Hunted for fins: How EU fleets target threatened sharks - without management - in the world's oceans

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May, 2007

Traditionally, sharks were considered as bycatch in fisheries for highly migratory species like tuna and swordfish. That has changed. Pelagic sharks are now the targeted species of the European Union surface longline fleets.

Spain possesses, by far, the biggest European longline fleet. The Spanish longliners’ catch in the Atlantic Ocean consists of more than 67 per cent sharks. Swordfish makes up around 27 per cent and tuna is only a small portion of the catch in these Spanish Atlantic longline fisheries.

In 2005, European Union countries reported nearly 100,000 metric tons of shark catches in the world’s oceans. The main European shark fishing nation is Spain. In 2005, Spanish vessels had the highest shark catches in the European Union with 37,400 metric tons, followed by France and Portugal.

Even though European Union fleets land shark fins and carcasses, the hunt is economically driven by the growing demand for fins in China.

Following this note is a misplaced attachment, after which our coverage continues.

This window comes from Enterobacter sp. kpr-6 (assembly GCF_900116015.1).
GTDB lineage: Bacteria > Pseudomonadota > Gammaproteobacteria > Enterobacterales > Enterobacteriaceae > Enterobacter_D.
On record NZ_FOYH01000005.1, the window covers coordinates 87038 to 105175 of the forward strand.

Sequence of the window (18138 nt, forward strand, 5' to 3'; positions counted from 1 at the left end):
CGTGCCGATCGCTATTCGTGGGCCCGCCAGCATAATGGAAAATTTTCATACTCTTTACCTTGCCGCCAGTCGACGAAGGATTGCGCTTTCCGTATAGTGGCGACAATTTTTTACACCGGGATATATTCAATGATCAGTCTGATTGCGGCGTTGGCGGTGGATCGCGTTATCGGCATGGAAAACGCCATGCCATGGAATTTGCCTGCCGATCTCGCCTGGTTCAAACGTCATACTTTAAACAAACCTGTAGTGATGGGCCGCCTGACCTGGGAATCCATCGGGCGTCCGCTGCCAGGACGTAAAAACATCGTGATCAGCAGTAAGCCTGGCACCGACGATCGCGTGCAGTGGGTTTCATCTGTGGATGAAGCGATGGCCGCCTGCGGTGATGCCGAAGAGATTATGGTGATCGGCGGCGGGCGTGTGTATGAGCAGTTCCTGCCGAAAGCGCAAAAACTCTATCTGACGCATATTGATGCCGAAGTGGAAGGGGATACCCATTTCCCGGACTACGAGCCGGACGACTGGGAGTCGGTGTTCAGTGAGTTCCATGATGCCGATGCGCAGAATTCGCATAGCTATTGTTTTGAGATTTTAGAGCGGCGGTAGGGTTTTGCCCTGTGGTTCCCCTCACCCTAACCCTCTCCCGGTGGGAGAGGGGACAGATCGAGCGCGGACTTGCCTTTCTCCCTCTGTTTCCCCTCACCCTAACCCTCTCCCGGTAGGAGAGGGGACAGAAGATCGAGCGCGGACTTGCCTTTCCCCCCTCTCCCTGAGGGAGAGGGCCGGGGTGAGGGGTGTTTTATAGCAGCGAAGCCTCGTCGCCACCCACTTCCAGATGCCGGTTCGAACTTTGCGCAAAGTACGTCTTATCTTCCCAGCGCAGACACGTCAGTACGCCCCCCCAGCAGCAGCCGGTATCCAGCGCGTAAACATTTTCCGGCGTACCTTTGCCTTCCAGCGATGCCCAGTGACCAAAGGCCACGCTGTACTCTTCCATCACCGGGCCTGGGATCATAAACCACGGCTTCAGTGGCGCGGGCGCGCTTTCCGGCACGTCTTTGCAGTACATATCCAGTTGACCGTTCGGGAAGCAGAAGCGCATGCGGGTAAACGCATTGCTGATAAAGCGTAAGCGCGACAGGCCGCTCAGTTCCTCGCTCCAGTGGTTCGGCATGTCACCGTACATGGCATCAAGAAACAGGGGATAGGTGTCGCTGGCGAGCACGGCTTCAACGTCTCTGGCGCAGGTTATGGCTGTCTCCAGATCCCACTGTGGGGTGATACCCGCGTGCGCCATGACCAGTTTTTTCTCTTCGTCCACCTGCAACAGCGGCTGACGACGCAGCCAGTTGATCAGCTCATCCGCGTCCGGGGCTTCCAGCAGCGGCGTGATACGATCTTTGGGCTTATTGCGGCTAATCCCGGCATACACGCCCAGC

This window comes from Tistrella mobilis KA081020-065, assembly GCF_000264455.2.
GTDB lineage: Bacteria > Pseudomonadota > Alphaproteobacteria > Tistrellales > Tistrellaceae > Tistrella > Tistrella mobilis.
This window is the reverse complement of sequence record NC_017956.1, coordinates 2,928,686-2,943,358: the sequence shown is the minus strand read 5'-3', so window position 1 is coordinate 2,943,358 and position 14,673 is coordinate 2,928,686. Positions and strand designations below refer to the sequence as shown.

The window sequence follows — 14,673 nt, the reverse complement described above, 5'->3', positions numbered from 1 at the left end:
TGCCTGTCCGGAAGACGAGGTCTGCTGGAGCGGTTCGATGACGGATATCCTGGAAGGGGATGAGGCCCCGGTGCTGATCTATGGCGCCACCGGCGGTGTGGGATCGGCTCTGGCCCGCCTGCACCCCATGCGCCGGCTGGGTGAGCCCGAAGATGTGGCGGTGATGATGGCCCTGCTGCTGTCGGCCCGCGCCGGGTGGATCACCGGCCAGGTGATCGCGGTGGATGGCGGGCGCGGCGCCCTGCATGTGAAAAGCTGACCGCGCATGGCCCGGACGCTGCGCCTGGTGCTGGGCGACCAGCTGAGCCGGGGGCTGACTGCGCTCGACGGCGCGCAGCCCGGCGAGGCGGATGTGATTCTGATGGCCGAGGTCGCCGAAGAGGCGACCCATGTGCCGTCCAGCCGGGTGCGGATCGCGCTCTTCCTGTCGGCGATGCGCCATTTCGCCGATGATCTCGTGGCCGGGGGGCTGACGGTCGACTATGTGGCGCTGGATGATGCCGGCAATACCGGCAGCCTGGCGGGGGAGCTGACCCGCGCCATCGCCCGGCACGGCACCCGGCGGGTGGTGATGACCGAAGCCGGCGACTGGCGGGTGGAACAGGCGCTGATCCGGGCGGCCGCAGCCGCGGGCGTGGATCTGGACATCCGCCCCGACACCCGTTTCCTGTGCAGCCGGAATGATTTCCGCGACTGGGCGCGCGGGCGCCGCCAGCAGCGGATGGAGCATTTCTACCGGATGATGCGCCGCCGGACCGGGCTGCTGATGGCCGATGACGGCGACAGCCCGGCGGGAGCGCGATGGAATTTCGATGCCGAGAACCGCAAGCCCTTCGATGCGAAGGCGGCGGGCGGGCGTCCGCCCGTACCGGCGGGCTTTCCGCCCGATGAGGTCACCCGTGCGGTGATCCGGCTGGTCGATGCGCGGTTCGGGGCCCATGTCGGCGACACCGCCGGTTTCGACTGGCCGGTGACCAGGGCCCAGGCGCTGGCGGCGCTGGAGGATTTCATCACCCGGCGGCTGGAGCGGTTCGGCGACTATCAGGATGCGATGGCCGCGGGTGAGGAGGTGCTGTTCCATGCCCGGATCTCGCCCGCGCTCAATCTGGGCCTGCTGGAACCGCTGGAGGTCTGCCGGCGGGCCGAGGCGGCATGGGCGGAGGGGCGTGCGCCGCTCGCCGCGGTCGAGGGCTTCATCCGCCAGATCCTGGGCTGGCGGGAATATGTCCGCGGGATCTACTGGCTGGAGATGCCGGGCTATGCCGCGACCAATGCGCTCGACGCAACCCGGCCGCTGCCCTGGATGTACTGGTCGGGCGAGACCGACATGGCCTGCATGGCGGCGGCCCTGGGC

Nearly all Spanish and Portuguese reported shark catches come from directed shark longlining. Shark bycatch in other fisheries such as purse seining are not officially reported but still exist.

The main species taken by shark longliners in the Atlantic are blue shark, mako shark, thresher shark and hammerhead shark. Thresher and mako sharks are considered globally vulnerable by IUCN (World Conservation Union) Red List criteria, and the hammerhead shark is considered endangered. The blue shark, the world’s most abundant and heavily fished pelagic shark, is considered “near threatened”. Scientists have noted declines of 50-70 per cent of this species in the North Atlantic.

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